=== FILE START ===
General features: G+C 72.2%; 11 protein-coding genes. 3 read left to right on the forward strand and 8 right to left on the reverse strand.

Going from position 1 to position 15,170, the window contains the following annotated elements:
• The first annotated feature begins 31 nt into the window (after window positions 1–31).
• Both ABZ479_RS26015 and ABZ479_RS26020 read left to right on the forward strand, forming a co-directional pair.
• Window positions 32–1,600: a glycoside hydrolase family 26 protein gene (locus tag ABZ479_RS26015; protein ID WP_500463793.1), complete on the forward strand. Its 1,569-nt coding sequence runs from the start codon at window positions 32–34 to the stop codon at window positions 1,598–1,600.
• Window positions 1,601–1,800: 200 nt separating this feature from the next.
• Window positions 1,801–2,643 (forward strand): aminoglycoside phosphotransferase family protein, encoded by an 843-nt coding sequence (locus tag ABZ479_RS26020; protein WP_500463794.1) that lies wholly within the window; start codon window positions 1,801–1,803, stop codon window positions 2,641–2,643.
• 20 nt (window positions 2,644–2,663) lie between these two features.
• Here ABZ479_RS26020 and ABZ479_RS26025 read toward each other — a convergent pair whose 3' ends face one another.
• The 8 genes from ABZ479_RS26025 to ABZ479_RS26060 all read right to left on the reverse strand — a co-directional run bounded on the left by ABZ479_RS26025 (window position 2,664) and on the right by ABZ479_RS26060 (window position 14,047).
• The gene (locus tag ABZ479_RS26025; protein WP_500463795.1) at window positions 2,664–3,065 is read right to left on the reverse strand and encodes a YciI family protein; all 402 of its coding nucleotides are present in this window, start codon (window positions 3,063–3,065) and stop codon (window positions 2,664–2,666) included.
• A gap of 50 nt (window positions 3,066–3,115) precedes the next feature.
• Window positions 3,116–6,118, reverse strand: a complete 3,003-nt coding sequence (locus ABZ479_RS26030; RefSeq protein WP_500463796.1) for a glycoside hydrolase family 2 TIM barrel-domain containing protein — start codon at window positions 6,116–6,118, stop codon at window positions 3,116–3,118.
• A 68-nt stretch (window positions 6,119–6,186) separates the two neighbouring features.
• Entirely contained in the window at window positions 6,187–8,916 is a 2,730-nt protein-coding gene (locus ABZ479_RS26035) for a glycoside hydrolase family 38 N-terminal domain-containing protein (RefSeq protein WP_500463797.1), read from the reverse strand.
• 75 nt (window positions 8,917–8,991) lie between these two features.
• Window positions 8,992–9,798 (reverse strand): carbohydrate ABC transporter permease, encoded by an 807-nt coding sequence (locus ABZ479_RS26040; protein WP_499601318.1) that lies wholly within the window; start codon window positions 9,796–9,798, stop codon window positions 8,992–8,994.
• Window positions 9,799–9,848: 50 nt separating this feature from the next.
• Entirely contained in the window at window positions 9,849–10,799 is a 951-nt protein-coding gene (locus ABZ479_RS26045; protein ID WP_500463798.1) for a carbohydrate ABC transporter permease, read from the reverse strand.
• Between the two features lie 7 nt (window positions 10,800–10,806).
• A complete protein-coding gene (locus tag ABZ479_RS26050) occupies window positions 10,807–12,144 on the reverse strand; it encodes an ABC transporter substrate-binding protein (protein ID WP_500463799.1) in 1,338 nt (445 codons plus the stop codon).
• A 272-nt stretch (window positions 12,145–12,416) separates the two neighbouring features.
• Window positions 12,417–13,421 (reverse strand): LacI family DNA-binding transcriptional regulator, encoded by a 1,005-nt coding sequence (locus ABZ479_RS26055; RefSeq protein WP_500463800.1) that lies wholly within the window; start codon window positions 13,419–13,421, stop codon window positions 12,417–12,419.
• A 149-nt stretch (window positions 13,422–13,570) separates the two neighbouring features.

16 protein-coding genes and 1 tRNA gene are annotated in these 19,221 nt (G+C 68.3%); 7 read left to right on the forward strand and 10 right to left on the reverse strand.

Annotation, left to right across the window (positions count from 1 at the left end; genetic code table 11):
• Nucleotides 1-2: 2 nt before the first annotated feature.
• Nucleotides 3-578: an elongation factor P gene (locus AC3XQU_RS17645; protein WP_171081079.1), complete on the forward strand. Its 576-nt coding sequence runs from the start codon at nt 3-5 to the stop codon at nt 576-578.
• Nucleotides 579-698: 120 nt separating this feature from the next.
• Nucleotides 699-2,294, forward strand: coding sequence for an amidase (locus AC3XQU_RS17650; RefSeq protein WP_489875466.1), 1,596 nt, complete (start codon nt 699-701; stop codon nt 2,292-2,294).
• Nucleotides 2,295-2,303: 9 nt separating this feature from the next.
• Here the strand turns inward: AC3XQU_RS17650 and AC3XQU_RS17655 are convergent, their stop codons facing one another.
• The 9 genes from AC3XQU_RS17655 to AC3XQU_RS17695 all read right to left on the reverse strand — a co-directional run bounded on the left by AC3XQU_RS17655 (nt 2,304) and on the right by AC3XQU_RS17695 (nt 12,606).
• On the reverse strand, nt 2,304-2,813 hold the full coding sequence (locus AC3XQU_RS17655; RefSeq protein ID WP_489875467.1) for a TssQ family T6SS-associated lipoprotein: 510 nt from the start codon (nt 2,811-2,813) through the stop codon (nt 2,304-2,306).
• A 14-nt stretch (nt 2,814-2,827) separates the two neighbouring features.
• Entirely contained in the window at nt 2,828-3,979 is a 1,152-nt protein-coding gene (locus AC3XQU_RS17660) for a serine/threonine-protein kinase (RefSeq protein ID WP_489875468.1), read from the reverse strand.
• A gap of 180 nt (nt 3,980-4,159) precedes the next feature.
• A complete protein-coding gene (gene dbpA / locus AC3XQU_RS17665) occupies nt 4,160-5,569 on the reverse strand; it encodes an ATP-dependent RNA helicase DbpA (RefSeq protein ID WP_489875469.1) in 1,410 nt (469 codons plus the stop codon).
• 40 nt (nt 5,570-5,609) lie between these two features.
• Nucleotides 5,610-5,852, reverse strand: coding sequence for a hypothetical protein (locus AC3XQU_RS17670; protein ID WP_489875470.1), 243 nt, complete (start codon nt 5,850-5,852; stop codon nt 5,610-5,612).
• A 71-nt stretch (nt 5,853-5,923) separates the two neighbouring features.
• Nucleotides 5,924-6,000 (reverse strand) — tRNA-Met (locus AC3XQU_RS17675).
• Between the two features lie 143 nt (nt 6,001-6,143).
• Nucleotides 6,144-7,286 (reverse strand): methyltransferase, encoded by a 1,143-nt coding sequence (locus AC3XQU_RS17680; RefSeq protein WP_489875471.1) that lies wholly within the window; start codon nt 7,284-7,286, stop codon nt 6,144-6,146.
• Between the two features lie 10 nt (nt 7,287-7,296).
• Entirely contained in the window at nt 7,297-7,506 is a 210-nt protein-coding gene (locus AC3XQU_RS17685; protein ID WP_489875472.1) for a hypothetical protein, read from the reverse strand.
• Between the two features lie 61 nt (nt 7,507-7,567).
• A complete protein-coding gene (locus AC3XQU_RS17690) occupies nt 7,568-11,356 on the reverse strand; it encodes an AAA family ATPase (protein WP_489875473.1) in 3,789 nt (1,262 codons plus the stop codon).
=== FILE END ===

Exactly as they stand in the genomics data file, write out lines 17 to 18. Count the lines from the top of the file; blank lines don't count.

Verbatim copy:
• Window positions 8,992–9,798 (reverse strand): carbohydrate ABC transporter permease, encoded by an 807-nt coding sequence (locus ABZ479_RS26040; protein WP_499601318.1) that lies wholly within the window; start codon window positions 9,796–9,798, stop codon window positions 8,992–8,994.
• Window positions 9,799–9,848: 50 nt separating this feature from the next.